WHEN TALKING ABOUT POLICING and police officers in B.C., I hear many speak up in defence of their community police force. They claim that 99 per cent of their officers are good people, trying to do a good job, often under difficult circumstances. It is they say, the remaining one per cent that give all officers a bad name.
I have a difficult time buying into that argument and it has a lot to do with words such as: enabling, abetting and obstruction. Let me explain.
In this scenario, you’re in a convenience store when you see one of your neighbours come in, pull a knife and threaten to stab the store clerk unless given all the money in the till. The clerk does as demanded and your neighbour runs out of the store, leaving the store employee physically unharmed but terrified.
You had nothing to do with the robbery but know who did and as the police respond, you know you will be asked to describe what happened. Will you and what will you describe?
You will be enabling your neighbour if you don’t tell the truth and therefore allowing him to continue his criminal activities. And while it’s true you didn’t rob the store, if you choose silence, you could be seen as aiding and abetting and that silent endorsement of his criminal activities may also be seen as obstructing justice.
So, getting back to those 99 per cent of cops who are good; what do they do when one within their ranks knowingly commits an offence while on duty?
The victim reports the offense but without a witness everyone knows it will go nowhere unless a video surfaces or several of the ‘good cops’ who did witness the incident say something.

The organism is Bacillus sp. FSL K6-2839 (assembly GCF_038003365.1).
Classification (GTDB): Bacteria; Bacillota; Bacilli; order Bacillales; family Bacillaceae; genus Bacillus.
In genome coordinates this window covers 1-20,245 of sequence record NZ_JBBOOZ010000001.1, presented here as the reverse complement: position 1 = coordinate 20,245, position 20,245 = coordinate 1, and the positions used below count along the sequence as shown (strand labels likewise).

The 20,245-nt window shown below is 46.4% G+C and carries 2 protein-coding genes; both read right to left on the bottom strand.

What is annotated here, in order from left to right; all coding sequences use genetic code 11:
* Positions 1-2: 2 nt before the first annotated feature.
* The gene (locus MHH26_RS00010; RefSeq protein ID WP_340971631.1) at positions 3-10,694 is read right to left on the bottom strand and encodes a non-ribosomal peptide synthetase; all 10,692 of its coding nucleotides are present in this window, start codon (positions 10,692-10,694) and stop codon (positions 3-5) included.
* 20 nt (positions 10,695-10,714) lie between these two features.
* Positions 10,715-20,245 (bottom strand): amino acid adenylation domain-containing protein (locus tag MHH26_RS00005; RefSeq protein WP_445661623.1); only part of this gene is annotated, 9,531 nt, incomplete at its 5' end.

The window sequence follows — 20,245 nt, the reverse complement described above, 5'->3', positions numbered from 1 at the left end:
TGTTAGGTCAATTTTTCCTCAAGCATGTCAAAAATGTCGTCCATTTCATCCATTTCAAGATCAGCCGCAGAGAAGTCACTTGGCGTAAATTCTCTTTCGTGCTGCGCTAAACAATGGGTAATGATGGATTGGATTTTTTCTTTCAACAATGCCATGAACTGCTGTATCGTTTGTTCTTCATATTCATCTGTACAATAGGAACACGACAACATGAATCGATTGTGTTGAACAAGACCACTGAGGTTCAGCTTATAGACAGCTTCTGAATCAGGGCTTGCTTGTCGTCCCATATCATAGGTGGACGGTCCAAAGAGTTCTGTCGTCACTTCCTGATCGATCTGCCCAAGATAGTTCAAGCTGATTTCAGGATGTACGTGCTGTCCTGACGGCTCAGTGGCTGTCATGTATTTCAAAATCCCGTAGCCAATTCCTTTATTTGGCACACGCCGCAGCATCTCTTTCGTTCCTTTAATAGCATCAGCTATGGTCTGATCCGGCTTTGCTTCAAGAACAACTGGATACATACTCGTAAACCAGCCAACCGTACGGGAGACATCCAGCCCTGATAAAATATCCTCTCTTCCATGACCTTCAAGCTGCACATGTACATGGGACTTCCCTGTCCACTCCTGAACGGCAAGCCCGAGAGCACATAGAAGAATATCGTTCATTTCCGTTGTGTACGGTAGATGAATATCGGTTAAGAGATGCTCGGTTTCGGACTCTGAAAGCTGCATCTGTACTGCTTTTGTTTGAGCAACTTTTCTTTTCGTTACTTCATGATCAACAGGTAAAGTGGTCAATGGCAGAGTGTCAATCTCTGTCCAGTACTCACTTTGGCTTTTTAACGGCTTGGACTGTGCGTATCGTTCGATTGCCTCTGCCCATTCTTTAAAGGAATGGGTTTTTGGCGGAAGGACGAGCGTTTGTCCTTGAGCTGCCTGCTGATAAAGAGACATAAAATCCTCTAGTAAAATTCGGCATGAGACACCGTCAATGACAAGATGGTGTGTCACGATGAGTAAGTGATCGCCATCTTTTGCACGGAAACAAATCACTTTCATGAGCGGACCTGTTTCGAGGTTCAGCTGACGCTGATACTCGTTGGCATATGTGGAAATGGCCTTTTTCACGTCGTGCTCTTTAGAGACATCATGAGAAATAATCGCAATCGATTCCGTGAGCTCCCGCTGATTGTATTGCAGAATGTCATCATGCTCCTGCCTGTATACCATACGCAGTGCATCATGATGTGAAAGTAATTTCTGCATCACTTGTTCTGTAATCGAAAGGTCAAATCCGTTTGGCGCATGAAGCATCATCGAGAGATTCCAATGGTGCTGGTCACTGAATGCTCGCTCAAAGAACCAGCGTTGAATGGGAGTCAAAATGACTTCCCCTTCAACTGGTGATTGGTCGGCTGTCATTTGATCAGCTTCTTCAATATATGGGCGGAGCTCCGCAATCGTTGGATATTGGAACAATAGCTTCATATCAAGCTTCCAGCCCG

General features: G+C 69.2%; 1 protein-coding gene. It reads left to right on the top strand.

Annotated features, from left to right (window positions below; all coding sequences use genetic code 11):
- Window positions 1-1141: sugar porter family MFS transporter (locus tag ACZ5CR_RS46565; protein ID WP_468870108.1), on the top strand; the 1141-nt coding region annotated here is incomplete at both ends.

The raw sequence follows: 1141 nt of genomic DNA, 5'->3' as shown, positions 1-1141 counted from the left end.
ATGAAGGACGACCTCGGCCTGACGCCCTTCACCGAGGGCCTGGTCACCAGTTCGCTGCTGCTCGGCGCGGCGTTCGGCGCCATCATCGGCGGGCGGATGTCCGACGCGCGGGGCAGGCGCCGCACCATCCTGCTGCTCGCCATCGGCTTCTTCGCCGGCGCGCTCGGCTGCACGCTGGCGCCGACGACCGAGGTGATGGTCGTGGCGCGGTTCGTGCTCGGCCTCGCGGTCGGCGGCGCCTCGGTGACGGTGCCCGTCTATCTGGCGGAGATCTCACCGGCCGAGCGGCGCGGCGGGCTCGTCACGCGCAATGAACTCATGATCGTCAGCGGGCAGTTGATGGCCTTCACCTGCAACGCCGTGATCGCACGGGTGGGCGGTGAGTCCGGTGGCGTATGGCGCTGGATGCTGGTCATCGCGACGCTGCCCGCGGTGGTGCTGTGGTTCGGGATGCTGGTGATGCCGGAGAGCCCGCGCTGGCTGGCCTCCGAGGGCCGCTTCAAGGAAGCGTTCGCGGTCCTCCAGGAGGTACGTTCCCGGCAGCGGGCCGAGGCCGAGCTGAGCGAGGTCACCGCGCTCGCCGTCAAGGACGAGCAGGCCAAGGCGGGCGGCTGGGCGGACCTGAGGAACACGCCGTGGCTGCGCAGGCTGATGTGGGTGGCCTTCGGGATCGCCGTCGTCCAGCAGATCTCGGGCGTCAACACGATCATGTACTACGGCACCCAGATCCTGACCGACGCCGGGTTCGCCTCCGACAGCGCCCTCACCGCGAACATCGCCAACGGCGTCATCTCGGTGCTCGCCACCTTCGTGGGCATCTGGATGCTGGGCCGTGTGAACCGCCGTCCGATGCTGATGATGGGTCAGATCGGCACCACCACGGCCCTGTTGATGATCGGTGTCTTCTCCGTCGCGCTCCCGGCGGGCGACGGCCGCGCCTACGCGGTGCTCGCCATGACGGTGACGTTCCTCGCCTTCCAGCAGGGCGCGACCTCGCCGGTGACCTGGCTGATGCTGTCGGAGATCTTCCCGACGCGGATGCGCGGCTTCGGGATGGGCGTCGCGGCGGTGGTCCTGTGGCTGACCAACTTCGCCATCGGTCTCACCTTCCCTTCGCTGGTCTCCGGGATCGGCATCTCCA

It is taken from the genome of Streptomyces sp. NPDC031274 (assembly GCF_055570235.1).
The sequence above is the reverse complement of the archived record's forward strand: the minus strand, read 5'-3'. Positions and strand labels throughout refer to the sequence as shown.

However, if the ‘good cops’, as they most often do, remain silent about their fellow officer’s offence, then once again the bad cop walks and the public’s mistrust grows.
They say there is a brotherhood amongst police officers, a code that supposedly cannot be broken. It is a code that includes covering up or turning a blind eye towards the bad acts of the one per cent who tarnish the force’s reputation and diminish or destroy the public’s trust.
There is supposed to be equality in justice, yet many of those ninety-nine percenters behave in a way that suggests the principle is abandoned when it comes to their own. After all, how many times have you seen a police officer from the 99 percenters voluntarily testify against a one percenter?
So, how can an officer be considered a good cop if he or she ignores the criminal or unethical acts of a fellow officer?
There is a way to fix the problem but it will take the collective will and action of the 99 per cent of the force who believe in policing and truly want to help the community.
Perhaps that code of the brotherhood is like honour amongst thieves; simply a myth perpetuated by those trying to take advantage of it.
Bill McQuarrie is a former magazine publisher, photojournalist and entrepreneur. Semi-retired and now living in Port McNeill, you can follow him on Instagram #mcriderbc or reach him at email@example.com.